Dec 4, 2017

Trump v. Romney in Alabama, Utah

Romney leaves following a meeting with President-elect Trump about the Secretary of State vacancy. Photo: Carolyn Kaster / AP

Hours after President Trump formally endorsed Alabama Senate candidate Roy Moore, who has been accused of child sexual abuse, Mitt Romney tweeted condemning Moore and saying, "No vote, no majority is worth losing our honor, our integrity."

The backdrop: Trump was in Utah today, and while there told reporters he is encouraging Senator Orrin Hatch, 83, to seek reelection in 2018. Politico reports that Trump is "going all out" to prevent Romney, who is reportedly considering a run should Hatch retire, from taking the seat.

Worth noting: As Politico's Jake Sherman points out, RNC chairwoman Ronna Romney-McDaniel is Romney's niece.

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Joe Biden places second in Nevada caucuses, ahead of Pete Buttigieg

Democratic presidential candidate and former Vice President Joe Biden a Nevada Caucus watch party in Las Vegas on Saturday. Photo: Ronda Churchill/AFP via Getty Images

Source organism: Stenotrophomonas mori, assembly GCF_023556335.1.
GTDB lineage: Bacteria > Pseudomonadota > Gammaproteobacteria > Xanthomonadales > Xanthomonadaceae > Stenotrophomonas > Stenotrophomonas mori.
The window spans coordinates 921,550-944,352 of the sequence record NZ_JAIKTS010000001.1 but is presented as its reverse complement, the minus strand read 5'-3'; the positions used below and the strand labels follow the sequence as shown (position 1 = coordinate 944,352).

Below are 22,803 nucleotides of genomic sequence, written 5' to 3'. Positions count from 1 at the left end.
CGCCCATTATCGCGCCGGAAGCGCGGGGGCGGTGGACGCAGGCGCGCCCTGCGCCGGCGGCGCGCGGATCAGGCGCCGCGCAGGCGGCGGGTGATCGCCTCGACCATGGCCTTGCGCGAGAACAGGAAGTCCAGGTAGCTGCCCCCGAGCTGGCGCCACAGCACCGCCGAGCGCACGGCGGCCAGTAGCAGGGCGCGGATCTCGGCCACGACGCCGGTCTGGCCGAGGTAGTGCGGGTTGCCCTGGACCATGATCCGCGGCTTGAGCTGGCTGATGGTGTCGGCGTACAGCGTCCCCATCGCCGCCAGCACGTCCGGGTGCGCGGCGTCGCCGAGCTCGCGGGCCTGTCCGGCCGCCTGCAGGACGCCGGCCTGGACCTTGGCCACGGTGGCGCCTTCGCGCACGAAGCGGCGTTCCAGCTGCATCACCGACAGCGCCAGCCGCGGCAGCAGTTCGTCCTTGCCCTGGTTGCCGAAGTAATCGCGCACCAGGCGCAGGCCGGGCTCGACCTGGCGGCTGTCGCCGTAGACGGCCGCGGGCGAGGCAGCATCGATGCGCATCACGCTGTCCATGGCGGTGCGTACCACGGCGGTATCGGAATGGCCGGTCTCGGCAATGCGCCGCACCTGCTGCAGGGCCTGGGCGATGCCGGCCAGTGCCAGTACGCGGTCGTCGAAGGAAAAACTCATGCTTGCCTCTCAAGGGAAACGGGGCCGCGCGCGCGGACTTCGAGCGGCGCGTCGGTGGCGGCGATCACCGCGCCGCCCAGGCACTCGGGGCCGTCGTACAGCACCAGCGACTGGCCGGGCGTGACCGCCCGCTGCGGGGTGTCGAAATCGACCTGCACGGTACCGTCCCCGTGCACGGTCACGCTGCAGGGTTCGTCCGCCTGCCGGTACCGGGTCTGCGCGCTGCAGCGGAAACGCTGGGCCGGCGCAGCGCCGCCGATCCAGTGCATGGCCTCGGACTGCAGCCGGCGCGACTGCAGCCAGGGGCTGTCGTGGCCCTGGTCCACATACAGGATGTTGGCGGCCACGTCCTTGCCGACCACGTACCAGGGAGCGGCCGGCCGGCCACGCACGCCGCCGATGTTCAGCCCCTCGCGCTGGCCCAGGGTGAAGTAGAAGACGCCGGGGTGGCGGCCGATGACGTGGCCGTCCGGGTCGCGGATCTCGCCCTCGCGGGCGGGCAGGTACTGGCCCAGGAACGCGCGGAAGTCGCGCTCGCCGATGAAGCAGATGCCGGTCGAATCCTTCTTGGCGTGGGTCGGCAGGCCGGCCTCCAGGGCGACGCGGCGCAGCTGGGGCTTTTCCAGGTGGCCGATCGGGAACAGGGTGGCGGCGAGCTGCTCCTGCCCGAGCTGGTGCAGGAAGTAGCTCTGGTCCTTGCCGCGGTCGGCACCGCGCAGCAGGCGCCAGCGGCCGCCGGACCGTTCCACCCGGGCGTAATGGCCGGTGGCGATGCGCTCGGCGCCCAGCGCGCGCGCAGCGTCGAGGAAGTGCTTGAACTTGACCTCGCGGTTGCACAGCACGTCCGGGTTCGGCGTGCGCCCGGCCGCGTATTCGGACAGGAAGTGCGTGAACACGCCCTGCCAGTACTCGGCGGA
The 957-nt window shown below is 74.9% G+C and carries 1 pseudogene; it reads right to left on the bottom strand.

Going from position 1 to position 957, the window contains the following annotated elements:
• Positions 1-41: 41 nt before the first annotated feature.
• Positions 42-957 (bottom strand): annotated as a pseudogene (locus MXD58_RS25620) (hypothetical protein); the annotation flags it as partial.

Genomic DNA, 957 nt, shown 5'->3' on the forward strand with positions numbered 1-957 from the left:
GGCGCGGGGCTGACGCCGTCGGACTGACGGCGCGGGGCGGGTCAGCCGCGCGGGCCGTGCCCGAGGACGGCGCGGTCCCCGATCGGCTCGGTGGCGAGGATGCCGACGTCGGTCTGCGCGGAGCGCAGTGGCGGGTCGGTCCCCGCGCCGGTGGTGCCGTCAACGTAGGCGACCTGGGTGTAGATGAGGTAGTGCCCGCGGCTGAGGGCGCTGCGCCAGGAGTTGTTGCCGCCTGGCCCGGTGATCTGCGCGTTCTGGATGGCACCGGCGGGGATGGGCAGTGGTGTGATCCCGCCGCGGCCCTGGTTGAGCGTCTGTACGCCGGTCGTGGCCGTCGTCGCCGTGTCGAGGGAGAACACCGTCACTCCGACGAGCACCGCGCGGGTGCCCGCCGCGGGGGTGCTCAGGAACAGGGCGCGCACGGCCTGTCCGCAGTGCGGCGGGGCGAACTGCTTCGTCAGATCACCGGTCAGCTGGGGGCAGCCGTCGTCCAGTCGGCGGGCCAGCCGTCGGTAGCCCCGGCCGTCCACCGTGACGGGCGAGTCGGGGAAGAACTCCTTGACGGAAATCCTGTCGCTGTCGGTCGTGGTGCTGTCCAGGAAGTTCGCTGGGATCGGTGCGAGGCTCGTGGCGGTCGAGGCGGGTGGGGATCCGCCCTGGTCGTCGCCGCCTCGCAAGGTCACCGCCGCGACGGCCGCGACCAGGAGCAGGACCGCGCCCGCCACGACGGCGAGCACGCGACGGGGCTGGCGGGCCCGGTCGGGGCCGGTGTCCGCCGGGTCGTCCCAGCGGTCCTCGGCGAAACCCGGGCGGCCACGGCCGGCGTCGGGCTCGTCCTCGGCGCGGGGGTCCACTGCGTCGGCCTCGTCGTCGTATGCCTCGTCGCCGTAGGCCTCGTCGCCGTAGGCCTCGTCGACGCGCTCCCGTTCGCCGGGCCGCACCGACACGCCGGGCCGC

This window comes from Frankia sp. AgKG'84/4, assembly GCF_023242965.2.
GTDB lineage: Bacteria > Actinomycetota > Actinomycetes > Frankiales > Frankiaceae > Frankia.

Former Vice President Joe Biden secured second place in the Nevada Democratic caucuses with former Southbend Mayor Pete Buttigieg third, according to NBC News projections Sunday.

Why it matters: It's a boost for Biden, who's widely tipped to be endorsed by House Majority Whip Jim Clyburn (D-S.C.) on Wednesday, ahead of this week's South Carolina primary.

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Sanders reveals free childcare plan for preschoolers

Democratic presidential candidate Sen. Bernie Sanders speaks during a campaign rally on Saturday in El Paso, Texas. Photo: Cengiz Yar/Getty Images

Democratic presidential candidate Sen. Bernie Sanders announced on CBS' "60 Minutes" Sunday a new plan to guarantee free child care and pre-kindergarten to all American children from infancy to age four.

Details: In the wide-ranging interview, Sanders told Anderson Cooper he planned to pay for universal childcare with a wealth tax. "It's taxes on billionaires," he said.

Exclusive: Trump's "Deep State" hit list

Illustration: Aïda Amer/Axios. Photos: WPA Pool/Getty Pool, Drew Angerer/Getty Staff

The Trump White House and its allies, over the past 18 months, assembled detailed lists of disloyal government officials to oust — and trusted pro-Trump people to replace them — according to more than a dozen sources familiar with the effort who spoke to Axios.

Driving the news: By the time President Trump instructed his 29-year-old former body man and new head of presidential personnel to rid his government of anti-Trump officials, he'd gathered reams of material to support his suspicions.